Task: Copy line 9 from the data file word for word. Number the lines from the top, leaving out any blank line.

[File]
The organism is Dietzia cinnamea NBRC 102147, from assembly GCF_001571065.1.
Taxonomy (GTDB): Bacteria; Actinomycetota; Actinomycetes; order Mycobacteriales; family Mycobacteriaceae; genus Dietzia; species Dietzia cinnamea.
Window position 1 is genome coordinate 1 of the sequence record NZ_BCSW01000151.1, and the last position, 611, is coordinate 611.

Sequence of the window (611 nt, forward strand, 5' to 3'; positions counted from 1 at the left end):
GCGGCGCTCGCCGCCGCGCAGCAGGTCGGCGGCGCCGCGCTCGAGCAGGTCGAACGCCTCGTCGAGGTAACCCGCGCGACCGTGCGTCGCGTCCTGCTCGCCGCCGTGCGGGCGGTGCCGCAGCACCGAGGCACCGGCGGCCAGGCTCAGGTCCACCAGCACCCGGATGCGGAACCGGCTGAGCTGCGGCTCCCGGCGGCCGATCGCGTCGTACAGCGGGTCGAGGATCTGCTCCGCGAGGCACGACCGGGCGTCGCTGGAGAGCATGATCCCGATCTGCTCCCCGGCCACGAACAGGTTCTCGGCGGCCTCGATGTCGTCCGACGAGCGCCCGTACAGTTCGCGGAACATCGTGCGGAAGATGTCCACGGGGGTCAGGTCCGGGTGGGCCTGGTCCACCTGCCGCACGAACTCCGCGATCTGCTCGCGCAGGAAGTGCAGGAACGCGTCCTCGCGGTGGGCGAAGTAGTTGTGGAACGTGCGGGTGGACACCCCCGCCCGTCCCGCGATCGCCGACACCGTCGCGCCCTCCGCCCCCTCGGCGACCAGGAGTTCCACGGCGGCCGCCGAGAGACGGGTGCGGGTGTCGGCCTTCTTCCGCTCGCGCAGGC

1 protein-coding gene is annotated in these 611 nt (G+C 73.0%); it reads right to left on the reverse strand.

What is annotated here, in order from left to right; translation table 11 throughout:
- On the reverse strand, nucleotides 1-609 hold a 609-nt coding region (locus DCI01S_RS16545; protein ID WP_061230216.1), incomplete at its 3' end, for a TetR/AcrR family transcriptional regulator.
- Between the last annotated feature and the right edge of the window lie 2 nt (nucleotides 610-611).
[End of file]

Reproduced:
- Between the last annotated feature and the right edge of the window lie 2 nt (nucleotides 610-611).